Water polo as a sport in India has never got the attention it deserves. Even the players live in wilderness without much recognition. This is despite the fact that the game is being played in the Asian Games since 1951. Though it is being played in Asian Games since long, the women’s category was introduced only in the 2010 Games at Guangzhou.
The inaugural event for women’s water polo saw only three registrations – China, Uzbekistan and Kazakhstan. This meant that the event would have to be dropped if there was no fourth team. China sensed an easy medal opportunity here and the Chinese Swimming Association (CSA) approached the Swimming Federation of India (SFI) to fund a very weak Indian team for the event.
The then SFI General Secretary VirendraNanavati brushed it off and said that it was not a sponsorship but just a ‘support for the betterment of the sport’. Not much questions were raised either as the Indian women were selected for the Commonwealth Water Polo Championships earlier the same year – an event which waslater cancelled after teams like England, Canada, New Zealand decided to withdraw. Indian women’s participation in the Asian Games was termed as “exposure”.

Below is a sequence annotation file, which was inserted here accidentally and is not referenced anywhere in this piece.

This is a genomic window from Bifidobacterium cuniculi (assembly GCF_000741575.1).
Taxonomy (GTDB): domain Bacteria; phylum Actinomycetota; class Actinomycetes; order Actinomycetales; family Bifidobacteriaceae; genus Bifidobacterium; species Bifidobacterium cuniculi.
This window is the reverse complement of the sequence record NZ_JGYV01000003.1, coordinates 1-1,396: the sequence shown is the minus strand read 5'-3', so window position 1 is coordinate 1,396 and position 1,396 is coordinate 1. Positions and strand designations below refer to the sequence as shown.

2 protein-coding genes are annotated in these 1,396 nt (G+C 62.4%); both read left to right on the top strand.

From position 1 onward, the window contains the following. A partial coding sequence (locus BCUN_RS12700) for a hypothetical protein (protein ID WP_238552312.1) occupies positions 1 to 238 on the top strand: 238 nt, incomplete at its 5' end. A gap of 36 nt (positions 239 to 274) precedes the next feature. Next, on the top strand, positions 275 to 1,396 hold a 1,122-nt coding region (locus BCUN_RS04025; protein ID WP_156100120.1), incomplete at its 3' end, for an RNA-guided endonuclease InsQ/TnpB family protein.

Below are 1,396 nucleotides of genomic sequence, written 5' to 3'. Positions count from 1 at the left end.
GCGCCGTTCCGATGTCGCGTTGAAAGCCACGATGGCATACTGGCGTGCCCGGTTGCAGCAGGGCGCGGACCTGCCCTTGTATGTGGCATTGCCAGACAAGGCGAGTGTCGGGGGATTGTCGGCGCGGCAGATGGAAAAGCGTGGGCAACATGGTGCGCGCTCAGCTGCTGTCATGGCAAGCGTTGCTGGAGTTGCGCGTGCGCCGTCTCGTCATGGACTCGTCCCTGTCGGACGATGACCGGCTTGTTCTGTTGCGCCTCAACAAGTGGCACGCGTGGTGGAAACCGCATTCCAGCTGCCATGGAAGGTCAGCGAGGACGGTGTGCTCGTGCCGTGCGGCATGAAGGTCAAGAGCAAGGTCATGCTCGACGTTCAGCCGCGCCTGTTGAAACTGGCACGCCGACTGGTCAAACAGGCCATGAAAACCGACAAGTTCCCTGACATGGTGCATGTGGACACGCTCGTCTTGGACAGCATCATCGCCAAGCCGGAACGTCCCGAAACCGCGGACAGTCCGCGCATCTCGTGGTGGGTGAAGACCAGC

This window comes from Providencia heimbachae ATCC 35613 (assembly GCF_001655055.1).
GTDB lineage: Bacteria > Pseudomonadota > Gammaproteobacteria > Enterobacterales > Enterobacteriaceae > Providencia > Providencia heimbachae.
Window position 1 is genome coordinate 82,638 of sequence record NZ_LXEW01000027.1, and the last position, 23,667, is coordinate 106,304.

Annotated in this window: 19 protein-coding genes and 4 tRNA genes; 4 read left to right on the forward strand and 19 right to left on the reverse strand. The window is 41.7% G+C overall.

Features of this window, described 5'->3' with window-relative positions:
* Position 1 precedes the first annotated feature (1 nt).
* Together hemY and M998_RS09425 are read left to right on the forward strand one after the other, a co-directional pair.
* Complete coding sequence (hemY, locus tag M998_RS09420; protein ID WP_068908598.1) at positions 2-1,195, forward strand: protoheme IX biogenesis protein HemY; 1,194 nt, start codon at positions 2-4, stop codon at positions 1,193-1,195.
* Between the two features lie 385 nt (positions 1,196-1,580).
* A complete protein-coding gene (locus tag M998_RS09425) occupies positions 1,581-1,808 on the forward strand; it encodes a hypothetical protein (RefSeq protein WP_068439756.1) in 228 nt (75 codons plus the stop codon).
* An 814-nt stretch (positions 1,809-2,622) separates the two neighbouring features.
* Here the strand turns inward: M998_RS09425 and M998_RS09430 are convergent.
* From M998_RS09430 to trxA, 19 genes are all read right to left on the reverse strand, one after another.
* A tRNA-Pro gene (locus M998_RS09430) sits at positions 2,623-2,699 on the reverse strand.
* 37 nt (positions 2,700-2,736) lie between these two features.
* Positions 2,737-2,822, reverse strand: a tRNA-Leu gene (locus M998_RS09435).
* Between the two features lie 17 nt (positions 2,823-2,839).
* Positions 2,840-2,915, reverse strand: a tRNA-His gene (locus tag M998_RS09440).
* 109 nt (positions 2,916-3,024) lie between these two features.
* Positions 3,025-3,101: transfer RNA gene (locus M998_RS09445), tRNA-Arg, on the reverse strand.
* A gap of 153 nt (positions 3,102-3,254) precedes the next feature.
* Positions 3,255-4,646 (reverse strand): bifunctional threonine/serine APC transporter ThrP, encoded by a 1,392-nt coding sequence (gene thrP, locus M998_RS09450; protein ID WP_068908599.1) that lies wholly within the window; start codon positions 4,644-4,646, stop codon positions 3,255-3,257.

The Chinese Water Polo Association worked strenuously to ensure India’s participation in the event. They spent around INR 6lakh for the travel of a 15 member Indian squad. The visas and travel documents of the players were easily processed at a time when a strong Indian equestrian team was barred from the Games. The women’s water polo team was also provided with accommodation facilities at the Games village itself.
The Asian Games though ended on a sorry note for the Indian women as they finished last in the event. More than that, they conceded a total of 96 goals in three matches while they themselves hit a mere six goals. China and Kazakhstan scored 38 each while Uzbekistan decided to be a bit lenient as they put in only 20. China went on the win the gold as expected while Kazakhstan and Uzbekistan settled for silver and bronze respectively.